ORLANDO, FL – The European Union has become a bigger threat to the Internet ‘as we know it’ then nearly anything I’ve seen in the past, including Net Neutrality. Even Internet inventor Tim Berners-Lee and Wikipedia founder Jimmy Wales say that the web could not have developed as it has if these new EU rules were in play 25 years ago.
For instance, recently Europe created the GDPR (General Data Protection Regulation) which we all know has had wide reaching effects on the entire industry and world, not just in Europe. It’s also the reason we’re losing access to the “Who Is” system. The EU was also first to roll out something called the ‘right to be forgotten’ which is a concept of an individual having control over information posted online, especially derogatory information such as a past arrest record.
It’s hard to say whether some of these rules being implemented are intended to protect the individual, or if they are really some sort of attack on the Facebook and Google’s of the world who the EU isn’t happy with and is constantly fining. Just recently, in July, the EU fined Google $5.1 Billion in an Antitrust Case. They also fined Facebook $122 Million last year and they are continually threatening more.
The latest disaster which will threaten web publishers across the globe is Europe’s new copyright law which could change the web yet again, making it even harder for ordinary publishers to exist and compete. New legislation just passed will hold publishers accountable for each and every piece of content uploaded by a user onto their platform; every image, every meme, every snippet, every photo, etc. It’s being called by some a “link tax” because it will hold platforms accountable even for snippets of content, which traditionally were considered fair use when used in small proportion to the original. Think RSS feeds and syndicated links. These will become a thing of the past and online sharing will be limited.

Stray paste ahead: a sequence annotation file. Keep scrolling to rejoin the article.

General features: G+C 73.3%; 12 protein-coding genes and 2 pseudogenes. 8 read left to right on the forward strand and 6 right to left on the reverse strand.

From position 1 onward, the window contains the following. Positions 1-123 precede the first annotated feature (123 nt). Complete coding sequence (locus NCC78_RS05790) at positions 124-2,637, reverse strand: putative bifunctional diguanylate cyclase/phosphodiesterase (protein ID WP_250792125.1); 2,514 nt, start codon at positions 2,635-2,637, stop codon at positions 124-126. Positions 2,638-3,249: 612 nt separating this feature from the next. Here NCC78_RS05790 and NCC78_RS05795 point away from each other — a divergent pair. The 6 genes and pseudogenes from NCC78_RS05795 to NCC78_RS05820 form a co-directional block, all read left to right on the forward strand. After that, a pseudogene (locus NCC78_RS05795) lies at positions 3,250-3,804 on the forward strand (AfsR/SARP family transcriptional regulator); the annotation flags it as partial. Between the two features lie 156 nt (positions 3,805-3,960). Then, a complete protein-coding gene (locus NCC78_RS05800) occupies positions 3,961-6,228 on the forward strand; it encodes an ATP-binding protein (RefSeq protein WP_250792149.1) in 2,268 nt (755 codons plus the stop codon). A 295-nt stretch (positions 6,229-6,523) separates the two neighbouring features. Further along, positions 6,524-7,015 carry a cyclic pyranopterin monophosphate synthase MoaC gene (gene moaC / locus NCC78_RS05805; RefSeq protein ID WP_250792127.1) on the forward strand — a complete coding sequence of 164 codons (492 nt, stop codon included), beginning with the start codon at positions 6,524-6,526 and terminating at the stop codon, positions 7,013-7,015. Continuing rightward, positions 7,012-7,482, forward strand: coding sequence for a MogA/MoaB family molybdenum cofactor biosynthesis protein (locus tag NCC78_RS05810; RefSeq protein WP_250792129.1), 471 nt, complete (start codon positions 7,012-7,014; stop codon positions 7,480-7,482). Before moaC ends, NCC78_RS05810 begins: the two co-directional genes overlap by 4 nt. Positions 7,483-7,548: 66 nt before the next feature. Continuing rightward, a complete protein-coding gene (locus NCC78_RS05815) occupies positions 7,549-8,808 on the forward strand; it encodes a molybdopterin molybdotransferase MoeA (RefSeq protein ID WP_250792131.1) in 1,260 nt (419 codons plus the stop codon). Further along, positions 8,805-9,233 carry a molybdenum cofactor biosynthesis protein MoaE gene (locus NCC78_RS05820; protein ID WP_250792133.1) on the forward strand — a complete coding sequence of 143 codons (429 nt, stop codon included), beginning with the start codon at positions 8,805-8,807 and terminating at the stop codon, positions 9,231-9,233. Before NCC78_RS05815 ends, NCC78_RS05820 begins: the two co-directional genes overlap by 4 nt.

Every website that allows a user to upload information or images will need to monitor and check all of the content otherwise they will likely shut down or be burdened with the cost of content filtering, and even if they do filter the content being uploaded, if they don’t do it correctly and they miss something, they will face huge fines and lawsuits and be liable for whatever the damages are determined to be. This could be anything at all, from social networks, forums, free blogging services; any service which allows the adding of information for public consumption could disappear.
About The Author: John Colascione is Chief Executive of Internet Marketing Services Inc. He specializes in Website Monetization, authored a ‘how to’ book called ‘‘Mastering Your Website’, and is a key player in several Internet related businesses through his search engine strategy brand Searchen Networks®